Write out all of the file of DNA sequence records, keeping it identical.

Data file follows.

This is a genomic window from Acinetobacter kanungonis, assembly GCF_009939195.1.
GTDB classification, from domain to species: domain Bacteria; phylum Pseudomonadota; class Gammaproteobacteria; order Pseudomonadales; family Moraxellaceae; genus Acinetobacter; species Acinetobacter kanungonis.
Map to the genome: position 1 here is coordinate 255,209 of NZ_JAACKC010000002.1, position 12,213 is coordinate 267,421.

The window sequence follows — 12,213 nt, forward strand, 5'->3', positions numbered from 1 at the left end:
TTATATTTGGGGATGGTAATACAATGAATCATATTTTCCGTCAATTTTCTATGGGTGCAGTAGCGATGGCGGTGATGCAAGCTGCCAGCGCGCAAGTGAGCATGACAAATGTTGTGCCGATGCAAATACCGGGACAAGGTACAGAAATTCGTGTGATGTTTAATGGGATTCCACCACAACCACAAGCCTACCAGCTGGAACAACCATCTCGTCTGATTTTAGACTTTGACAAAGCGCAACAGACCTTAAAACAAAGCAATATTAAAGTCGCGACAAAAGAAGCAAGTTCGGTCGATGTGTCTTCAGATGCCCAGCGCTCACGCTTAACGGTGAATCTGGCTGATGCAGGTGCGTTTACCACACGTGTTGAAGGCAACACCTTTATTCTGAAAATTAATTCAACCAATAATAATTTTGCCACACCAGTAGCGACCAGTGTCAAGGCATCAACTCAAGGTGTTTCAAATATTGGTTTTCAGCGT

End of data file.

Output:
This is a genomic window from Acinetobacter kanungonis, assembly GCF_009939195.1.
GTDB classification, from domain to species: domain Bacteria; phylum Pseudomonadota; class Gammaproteobacteria; order Pseudomonadales; family Moraxellaceae; genus Acinetobacter; species Acinetobacter kanungonis.
Map to the genome: position 1 here is coordinate 255,209 of NZ_JAACKC010000002.1, position 12,213 is coordinate 267,421.

The window sequence follows — 12,213 nt, forward strand, 5'->3', positions numbered from 1 at the left end:
TTATATTTGGGGATGGTAATACAATGAATCATATTTTCCGTCAATTTTCTATGGGTGCAGTAGCGATGGCGGTGATGCAAGCTGCCAGCGCGCAAGTGAGCATGACAAATGTTGTGCCGATGCAAATACCGGGACAAGGTACAGAAATTCGTGTGATGTTTAATGGGATTCCACCACAACCACAAGCCTACCAGCTGGAACAACCATCTCGTCTGATTTTAGACTTTGACAAAGCGCAACAGACCTTAAAACAAAGCAATATTAAAGTCGCGACAAAAGAAGCAAGTTCGGTCGATGTGTCTTCAGATGCCCAGCGCTCACGCTTAACGGTGAATCTGGCTGATGCAGGTGCGTTTACCACACGTGTTGAAGGCAACACCTTTATTCTGAAAATTAATTCAACCAATAATAATTTTGCCACACCAGTAGCGACCAGTGTCAAGGCATCAACTCAAGGTGTTTCAAATATTGGTTTTCAGCGT